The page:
Photo of Jökulsárlón, Iceland by Sayantan Saha

The beauty of our campsite on the shores of Lake Myvtn was so amazing that we had decided to keep our camp at the same place and keep it as a base to visit places nearby. We started with a medium distance drive to the whale watching capital of Iceland, Husavik. Husavik is a small fishing town along the North Atlantic coast. Although it was very cold, rainy and windy we decided to go for the whale watching trip and the whales sure did not disappoint. We spotted atleast 4 whales and a lot of other avian fauna like puffins. This was also the day we had our first taste of the local Icelandic cuisine and for a person like me who loves fish, it was a delight. From Husavik we made our way to another famous waterfall Detifoss and then we went to a place named Námaskarð which did not seem earth like. It was filled with hot mud pools, solfataras, fumaroles. The name of the area was Hverir Geothermal area. After such an interesting day we were back at our beautiful campsite. Here is where we met the old camp caretaker who took us to a different world thru his stories. He told us about the Huldufolk, the hidden people of Iceland. He told us about trolls, elves and fairies who supposedly come out in the month of August when the long night begins to set in. Stories like these sent a chill down my spine even though I am a staunch non believer in ghosts. That surely was a night to remember as after hearing these stories we walked to a beautiful small church by a graveyard at 3:30 AM.

Photo of Húsavík, Iceland by Sayantan Saha

We started for Krafla site of a major volcanic eruption known as the Krafla Fires of 1975-1984 next day. The various overlying lavafields give an interesting striped appearance to the area on a larger scale. Some areas of lavafields that are still steaming, and there are solfataras and various lava formations. After Krafla we started towards Akureyri, the second largest city in Iceland. On the way we stopped at Skutustadagigar which had a beautiful bird trail and another waterfall known as Godafoss (The Fall of the Gods). Akureyri is a beautiful little town on the sea and the colorful houses were straight out of a fairytale. It also felt very good to experience city life after many days in the countryside. We were back on the road by evening and reached Hvammstangi village in the north-west part of the country, on Vatnsnes peninsula, situated on the Miðfjörður. We camped for the night there. We even had a small party with a few Icelandic folks that night.

Photo of Krafla, Iceland by Sayantan Saha

This day was ear marked for the Snefellesness Peninsula located in Western Iceland. To reach Snefellesness we had to take a detour off Ring road towards the West. We passed by a lot of beautiful fishing villages like Arnarstapi, Hellnar, Rif, Ólafsvík, Grundarfjörður. On this day we also stopped by Kirkjuvel, the famous conical mountain. We visited Djupalosandor to witness the remains of the Grimsby shipwreak. Snefellesness Peninsula is considered as a mini Iceland and it takes nearly the entire day to experience it. In the evening we started the journey which was the beginning of the end of our epic road trip. We drove straight to Keflavik airport via Reykjavik. One notable feature of this journey was the underwater tunnel to reach Reykjavik. We spent the night inside the car as one of our friends (The credit for all the images here is hers) had a flight early next morning.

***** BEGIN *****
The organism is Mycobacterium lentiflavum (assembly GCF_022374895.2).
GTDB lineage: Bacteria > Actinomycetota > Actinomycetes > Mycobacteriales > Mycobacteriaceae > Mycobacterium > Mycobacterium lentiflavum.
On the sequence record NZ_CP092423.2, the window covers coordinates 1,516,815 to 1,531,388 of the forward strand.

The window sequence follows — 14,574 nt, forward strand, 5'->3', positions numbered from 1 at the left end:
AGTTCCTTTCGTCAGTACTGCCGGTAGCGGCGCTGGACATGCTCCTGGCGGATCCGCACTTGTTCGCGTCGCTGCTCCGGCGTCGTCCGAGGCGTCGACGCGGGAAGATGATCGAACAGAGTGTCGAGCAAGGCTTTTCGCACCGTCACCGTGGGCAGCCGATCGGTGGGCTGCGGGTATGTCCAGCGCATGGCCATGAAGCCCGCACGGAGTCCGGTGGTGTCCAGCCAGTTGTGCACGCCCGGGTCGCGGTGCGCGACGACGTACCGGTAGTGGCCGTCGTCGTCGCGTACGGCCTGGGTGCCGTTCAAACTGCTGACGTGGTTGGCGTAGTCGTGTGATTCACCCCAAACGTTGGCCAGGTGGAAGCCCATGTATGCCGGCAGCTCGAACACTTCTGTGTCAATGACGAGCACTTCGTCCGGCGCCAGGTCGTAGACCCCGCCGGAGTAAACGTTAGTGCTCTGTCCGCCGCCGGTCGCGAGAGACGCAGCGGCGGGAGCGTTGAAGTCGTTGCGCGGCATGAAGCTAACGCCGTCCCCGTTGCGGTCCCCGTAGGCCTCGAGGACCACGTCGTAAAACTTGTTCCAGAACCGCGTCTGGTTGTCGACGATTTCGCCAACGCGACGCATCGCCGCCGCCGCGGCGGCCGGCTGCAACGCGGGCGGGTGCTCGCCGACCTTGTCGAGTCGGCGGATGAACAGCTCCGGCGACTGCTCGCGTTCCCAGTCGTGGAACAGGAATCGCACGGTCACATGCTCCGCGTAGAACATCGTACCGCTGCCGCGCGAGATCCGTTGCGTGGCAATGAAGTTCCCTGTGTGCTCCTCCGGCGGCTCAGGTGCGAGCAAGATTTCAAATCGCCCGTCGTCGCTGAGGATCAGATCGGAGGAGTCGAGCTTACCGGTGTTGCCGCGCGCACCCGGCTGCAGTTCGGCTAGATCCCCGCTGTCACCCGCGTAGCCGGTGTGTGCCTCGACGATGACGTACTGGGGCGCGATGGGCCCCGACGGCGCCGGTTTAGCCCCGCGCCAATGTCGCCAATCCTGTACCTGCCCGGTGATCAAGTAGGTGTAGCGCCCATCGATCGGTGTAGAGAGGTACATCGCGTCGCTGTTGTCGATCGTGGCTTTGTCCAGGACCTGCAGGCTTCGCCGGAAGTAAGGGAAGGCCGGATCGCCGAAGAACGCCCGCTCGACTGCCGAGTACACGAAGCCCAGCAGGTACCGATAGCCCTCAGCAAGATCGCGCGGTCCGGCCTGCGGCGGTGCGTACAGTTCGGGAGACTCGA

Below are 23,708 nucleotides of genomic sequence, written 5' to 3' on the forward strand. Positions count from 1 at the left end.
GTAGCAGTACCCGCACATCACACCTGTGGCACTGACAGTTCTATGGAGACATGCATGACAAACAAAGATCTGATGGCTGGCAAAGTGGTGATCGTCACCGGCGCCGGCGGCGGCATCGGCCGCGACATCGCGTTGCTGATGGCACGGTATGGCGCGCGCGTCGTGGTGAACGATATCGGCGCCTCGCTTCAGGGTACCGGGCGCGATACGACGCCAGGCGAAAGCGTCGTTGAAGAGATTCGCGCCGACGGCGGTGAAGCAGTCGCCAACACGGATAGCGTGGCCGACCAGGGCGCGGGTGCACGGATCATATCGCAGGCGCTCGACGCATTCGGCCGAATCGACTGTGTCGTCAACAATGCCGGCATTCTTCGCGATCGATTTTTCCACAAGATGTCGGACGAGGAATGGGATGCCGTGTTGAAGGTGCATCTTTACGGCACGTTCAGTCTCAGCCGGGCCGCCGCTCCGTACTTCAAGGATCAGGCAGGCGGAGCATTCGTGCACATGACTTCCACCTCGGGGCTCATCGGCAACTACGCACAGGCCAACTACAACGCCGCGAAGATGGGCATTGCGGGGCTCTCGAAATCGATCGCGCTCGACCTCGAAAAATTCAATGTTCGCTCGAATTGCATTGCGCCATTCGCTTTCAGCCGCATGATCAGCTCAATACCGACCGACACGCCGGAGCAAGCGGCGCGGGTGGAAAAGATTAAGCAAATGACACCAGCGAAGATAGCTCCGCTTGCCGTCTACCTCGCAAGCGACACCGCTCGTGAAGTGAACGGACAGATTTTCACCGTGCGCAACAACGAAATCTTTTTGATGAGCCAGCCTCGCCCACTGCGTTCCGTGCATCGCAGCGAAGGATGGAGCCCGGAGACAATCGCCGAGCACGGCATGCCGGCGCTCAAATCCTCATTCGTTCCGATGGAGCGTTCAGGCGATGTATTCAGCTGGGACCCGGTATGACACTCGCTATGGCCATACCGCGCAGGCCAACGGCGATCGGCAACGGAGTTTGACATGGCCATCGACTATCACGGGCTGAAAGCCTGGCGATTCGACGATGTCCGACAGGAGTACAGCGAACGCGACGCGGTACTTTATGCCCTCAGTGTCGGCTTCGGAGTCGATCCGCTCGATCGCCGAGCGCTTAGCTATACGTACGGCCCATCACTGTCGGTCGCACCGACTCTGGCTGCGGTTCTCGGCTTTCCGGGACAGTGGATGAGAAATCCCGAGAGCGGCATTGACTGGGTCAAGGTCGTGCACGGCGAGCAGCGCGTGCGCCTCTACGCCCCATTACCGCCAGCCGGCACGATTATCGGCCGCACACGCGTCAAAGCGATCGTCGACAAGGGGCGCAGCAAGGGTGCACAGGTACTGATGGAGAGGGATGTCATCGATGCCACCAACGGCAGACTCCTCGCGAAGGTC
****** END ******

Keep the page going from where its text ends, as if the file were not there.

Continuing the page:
Photo of Snaefellsnes, Iceland by Sayantan Saha

Day 8:24th July: Reykjavik:

The final day of our Iceland trip was spent in a bit of shopping, tasting Icelandic cuisine and exploring the city. We also visited Hallgrímskirkja, the largest church in Iceland. We camped for the night at the same place where we camped on the first day and our journey had come to a full circle finally. Early next morning with heavy hearts we were back to the Keflavik International Airport for our flight back to India via Paris.

Photo of Reykjavík, Iceland by Sayantan Saha

This surely was an experience of a lifetime. I would surely come back to Iceland, this time during the long winter nights.

Some Points:

1. Car Rental: Blue Car Rental Iceland : http://www.bluecarrental.is/

2. Camping Equipment Rental: https://www.iceland-camping-equipment.com

3. Distance covered: About 2200 kilometers

4. Speed Limits: Normal Roads – 90 kmph, Gravel Roads – 80 kmph

5. NS stands for Night Stay

Best Time to Visit: May to July (Unless you want to see northern lights and trolls)

Note: We also missed the West Fjords due to lack of time, but it is a must visit

8 Comment(s)
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Are Camping sites bookings considered for Iceland VISA?
Mon 06 05 17, 02:03 · Reply · Report
Indian domestic driving license will work right? Any things that people need to take care about while renting car?
Sat 05 27 17, 09:17 · Reply (1) · Report
yeah it works...no issues
Thu 06 01 17, 11:21 · Report
Friends, i did a 2 week road trip, driving 4000 kms including East fjords. I am writing a book on this to be out on 15th Dec. if anyone needs details please email me on guptamit76@gmail.com
Mon 10 31 16, 09:14 · Reply · Report
Ok thanks a lot for all the information....can I get ur direct contact so that I can contact u if I need any other information as we r planning to visit iceland soon
Wed 08 31 16, 10:01 · Reply (1) · Report
www.facebook.com/sayantansaha010 Add me on fb...I ll share conatct details there
Fri 09 02 16, 06:59 · Report
Is there any danger from wild animals or so while residing in camps ???
Tue 08 30 16, 03:04 · Reply (1) · Report
No no.....the most dangerous wild animal in Iceland is the Arctic fox and that too stays only in west fjords
Tue 08 30 16, 09:43 · Report